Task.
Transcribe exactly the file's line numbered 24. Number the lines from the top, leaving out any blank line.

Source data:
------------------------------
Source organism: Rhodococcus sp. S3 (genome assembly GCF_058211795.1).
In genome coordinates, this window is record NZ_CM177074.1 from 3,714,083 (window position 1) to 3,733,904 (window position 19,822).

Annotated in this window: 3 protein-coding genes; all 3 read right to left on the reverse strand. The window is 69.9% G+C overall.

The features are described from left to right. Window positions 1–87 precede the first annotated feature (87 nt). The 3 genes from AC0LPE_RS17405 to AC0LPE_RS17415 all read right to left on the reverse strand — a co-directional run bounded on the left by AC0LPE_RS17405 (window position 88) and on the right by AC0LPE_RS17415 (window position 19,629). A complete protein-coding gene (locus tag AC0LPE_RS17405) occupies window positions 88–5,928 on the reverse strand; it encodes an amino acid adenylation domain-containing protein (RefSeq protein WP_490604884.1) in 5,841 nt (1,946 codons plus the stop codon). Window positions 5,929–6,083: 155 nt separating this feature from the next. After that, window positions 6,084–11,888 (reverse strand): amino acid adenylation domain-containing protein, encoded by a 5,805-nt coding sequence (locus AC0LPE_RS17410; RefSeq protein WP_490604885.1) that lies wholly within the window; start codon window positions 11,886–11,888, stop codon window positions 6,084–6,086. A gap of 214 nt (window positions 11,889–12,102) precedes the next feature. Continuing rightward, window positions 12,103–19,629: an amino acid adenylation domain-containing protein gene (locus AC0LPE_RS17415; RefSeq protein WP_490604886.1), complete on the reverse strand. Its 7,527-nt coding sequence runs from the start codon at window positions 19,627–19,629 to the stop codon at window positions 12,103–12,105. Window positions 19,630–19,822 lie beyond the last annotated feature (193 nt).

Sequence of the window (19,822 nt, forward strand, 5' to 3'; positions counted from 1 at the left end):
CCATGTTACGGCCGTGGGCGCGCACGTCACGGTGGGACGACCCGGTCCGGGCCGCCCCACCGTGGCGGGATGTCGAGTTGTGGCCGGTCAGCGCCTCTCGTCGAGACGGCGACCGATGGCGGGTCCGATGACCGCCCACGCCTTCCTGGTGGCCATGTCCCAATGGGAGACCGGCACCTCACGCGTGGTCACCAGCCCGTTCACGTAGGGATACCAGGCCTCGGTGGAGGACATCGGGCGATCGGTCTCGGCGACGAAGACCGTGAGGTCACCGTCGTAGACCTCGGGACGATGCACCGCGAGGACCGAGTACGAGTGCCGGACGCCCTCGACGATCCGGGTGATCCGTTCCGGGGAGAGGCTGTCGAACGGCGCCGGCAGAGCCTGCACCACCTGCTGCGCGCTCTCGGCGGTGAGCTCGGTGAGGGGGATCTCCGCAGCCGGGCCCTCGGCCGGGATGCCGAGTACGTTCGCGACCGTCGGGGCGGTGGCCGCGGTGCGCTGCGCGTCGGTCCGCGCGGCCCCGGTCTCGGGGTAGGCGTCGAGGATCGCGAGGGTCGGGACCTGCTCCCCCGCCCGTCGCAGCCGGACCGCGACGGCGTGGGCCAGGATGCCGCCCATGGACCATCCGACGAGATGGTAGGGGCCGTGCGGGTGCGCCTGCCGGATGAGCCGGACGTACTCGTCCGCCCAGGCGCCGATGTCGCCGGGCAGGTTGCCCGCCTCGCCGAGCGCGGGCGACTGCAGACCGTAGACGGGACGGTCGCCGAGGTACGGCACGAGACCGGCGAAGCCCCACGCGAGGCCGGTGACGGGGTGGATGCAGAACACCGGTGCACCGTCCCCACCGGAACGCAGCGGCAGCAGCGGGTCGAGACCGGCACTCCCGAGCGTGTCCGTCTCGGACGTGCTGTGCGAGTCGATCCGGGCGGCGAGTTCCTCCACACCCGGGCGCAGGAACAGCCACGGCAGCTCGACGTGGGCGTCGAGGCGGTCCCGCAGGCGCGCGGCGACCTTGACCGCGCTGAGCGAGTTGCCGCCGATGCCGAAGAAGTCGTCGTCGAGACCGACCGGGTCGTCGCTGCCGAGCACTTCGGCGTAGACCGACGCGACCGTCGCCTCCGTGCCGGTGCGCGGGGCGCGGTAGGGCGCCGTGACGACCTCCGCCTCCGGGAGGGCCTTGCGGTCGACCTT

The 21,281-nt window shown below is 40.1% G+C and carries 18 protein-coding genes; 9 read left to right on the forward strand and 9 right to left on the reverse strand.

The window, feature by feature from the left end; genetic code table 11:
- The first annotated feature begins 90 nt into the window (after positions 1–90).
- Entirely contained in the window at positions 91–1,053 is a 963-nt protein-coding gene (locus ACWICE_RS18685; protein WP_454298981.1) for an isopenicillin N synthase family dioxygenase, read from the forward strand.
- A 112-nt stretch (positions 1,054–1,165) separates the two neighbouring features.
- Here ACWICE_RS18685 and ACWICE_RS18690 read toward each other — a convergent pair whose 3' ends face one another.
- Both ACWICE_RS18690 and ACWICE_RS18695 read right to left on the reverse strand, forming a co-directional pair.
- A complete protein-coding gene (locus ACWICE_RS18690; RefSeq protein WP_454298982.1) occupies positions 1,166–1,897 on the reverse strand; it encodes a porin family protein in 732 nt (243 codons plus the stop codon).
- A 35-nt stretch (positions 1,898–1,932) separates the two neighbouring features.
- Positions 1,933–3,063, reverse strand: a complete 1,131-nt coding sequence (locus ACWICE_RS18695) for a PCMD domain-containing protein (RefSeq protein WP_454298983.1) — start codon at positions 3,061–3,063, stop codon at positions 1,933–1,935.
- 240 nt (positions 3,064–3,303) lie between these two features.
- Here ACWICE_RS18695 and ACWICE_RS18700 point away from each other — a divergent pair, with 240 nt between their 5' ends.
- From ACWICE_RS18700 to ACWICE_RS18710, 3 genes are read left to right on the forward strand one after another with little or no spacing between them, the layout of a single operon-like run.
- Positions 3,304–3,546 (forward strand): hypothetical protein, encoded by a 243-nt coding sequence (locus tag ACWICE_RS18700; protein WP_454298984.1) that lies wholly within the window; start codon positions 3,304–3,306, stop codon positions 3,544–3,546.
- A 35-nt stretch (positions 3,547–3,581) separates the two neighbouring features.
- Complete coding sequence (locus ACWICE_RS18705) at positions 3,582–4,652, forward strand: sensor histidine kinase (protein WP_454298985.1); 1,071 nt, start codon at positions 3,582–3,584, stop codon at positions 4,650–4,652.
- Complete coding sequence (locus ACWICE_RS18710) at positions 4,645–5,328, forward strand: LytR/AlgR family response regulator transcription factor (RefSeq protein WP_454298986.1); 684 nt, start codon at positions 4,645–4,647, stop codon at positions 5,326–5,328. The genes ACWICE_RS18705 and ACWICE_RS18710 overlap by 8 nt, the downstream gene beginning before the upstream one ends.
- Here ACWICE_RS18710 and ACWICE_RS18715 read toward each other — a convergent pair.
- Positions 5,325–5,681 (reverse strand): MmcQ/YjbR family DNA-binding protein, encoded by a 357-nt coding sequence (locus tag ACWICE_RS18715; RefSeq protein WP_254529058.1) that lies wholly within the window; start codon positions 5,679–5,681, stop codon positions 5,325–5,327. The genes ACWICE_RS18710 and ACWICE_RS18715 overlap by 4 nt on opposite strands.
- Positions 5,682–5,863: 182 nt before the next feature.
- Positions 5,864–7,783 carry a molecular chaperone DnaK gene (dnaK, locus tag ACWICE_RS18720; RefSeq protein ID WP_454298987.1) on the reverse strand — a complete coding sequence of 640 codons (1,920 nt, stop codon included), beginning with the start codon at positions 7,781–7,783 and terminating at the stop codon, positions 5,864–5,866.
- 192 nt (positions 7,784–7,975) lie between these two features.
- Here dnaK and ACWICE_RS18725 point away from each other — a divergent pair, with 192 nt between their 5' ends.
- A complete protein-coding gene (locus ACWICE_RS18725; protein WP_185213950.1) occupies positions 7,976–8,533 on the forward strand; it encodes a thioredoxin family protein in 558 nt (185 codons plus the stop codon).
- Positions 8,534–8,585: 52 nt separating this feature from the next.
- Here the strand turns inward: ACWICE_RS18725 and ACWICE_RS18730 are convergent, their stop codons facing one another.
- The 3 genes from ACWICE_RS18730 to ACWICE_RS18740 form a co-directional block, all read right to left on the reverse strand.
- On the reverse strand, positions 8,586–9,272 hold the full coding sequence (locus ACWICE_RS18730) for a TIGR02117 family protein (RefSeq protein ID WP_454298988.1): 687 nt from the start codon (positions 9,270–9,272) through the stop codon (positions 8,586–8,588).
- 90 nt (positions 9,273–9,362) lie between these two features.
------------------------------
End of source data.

- Here ACWICE_RS18710 and ACWICE_RS18715 read toward each other — a convergent pair.